2013 January 23 • Wednesday
Here's another great Bear Family release.
Hank Davis grew up in New York City where, through radio, which was a hell of a lot more interesting in the '50s than it has been for decades, he became obsessed with country, rockabilly and the blues. Sun Records in particular fascinated him and you can hear the influence of Elvis, Charlie Rich, Warren Smith, Carl Perkins, Dale Hawkins, even Roy Orbison, I think, in his music.
The title song is brilliant haunting rockabilly with great guitar sound and eerie tape echo on the voice. The lyrics have a fatalistic quality: "Lovin' you's like riding on a one way track / I can love you now but I can't come back". The rhythm has a driving freight train feel and the guitar solos are simple but succulent.
"There Is No Right Way" ("to do me wrong", the lyric continues), is one of those achingly beautiful pedal steel-driven country songs with a honkytonk swing.
"Lift Up Your Hands" is an uptempo song about a desperado in the Wild West. The use of the title lyric is quite ingenious, being spoken by different people in different contexts.
"I Don't Feel Like Dancing" is a great heartbreak song with wonderful pedal steel playing.
Electric piano—Fender Rhodes?—adds an unusual and funky element to the r&b-inflected "Early in the Morning". Perhaps they were going for a Ray Charles thing and, to cover their bets, decided to include some Duane Eddyish guitar playing also.
"There Goes the Guy" is a pop tune with a surprisingly aggressive pulse. The lyrics make use of "one way track" again and also look ahead to Charlie Rich's "The Most Beautiful Girl in the World".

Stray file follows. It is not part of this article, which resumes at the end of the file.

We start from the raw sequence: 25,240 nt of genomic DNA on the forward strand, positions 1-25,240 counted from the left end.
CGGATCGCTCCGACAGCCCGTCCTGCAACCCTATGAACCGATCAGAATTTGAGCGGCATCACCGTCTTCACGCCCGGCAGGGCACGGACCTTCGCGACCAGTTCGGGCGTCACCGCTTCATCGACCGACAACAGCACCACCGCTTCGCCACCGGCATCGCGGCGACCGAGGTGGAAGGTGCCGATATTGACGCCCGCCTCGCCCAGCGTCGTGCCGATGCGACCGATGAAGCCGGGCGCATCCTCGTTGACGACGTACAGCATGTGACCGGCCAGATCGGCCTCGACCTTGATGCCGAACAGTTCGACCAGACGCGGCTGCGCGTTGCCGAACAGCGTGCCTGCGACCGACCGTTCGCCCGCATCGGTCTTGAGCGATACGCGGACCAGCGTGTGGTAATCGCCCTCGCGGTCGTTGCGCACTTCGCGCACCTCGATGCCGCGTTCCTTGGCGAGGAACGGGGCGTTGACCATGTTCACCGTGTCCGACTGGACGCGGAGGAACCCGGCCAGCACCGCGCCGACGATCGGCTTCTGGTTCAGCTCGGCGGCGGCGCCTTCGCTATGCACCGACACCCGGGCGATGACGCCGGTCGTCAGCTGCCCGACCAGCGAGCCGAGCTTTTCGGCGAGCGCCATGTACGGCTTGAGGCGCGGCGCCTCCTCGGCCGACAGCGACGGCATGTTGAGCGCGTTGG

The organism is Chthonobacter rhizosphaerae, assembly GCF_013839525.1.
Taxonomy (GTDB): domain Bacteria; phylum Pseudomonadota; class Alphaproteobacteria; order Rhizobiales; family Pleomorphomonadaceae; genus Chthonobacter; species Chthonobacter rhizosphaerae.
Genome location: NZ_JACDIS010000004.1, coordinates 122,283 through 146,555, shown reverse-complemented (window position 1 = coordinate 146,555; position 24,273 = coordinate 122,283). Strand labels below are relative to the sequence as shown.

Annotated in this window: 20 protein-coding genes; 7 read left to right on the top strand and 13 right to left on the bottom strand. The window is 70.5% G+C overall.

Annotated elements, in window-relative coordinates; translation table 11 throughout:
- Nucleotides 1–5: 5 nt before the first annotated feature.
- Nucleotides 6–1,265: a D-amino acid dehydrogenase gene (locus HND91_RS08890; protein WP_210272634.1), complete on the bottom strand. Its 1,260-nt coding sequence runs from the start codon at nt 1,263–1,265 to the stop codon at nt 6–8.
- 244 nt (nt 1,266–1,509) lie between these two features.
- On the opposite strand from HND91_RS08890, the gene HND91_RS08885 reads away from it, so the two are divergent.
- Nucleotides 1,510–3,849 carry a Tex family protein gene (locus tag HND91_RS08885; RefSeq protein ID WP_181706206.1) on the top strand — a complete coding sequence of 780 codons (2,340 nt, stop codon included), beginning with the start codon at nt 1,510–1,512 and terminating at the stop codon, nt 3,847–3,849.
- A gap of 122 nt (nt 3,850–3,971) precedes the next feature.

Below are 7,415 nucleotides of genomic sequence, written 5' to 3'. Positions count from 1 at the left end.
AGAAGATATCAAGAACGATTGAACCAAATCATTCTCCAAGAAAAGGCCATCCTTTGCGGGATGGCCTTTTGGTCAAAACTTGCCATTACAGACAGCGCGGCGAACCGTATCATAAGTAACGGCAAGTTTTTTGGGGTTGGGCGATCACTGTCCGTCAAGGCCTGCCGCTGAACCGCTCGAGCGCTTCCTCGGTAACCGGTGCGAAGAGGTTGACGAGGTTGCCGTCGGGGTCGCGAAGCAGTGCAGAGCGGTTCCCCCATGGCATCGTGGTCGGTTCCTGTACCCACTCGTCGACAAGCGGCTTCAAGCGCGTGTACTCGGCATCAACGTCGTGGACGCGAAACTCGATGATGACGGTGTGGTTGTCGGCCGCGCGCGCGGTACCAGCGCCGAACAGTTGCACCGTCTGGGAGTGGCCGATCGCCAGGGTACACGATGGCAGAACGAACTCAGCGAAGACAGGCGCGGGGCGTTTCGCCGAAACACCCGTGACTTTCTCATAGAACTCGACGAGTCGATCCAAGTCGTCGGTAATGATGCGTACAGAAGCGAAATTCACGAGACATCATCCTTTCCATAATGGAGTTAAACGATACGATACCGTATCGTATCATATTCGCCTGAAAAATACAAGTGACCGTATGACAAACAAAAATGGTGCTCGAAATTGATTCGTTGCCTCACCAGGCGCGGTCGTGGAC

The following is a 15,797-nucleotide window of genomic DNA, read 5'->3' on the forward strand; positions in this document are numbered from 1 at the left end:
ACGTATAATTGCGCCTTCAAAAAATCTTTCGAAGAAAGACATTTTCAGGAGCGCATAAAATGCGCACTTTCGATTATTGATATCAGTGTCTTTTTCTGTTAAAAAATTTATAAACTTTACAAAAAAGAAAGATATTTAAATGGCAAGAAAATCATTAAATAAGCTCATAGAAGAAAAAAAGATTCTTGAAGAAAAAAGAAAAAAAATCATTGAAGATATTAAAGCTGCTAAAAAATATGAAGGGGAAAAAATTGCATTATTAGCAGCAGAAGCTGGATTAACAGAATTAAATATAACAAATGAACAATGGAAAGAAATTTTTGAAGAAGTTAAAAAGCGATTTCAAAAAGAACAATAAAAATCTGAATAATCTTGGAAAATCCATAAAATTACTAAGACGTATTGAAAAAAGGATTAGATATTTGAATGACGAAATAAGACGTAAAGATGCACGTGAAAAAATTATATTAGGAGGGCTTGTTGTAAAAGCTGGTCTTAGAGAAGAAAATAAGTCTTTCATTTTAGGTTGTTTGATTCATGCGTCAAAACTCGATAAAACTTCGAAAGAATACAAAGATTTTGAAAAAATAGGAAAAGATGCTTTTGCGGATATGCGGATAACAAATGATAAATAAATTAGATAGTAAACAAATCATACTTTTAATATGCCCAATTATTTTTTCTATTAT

"Low Down Moaning" has a menacing guitar sound and a really cool and weird rhythmic feel for the chorus. Art Garfunkel, who was a year ahead of Davis at Columbia University, sings back-up vocal on this! Hank used to play guitar on Art's demos and Art would return the favor by singing on Hank's.
There's even a station break by "Rusty and Doug" for New York City's own WKCR, referred to as "the only country and western music station in New York City"!
"Lonely Road" is another haunting pop song about loneliness and desperate love. The melody and harmonies created by the two singers are very poignant and the guitar solo by New York session musician George Barnes is really nice, with a wonderful tone On rhythm guitar is none other than Kenny Burrell!
There are some great lines in "A Minute To Run". Consider the opening: "This might have been a ballad / The emotions would've been valid". The song is exactly a minute long, too, so there's a concept at work here. It's got a swaying groove and is arranged for voice and one or two steel-string guitars.
Finally there's "Peace and Contentment", the last track on the CD, an uptempo bluesy instrumental featuring the electric piano.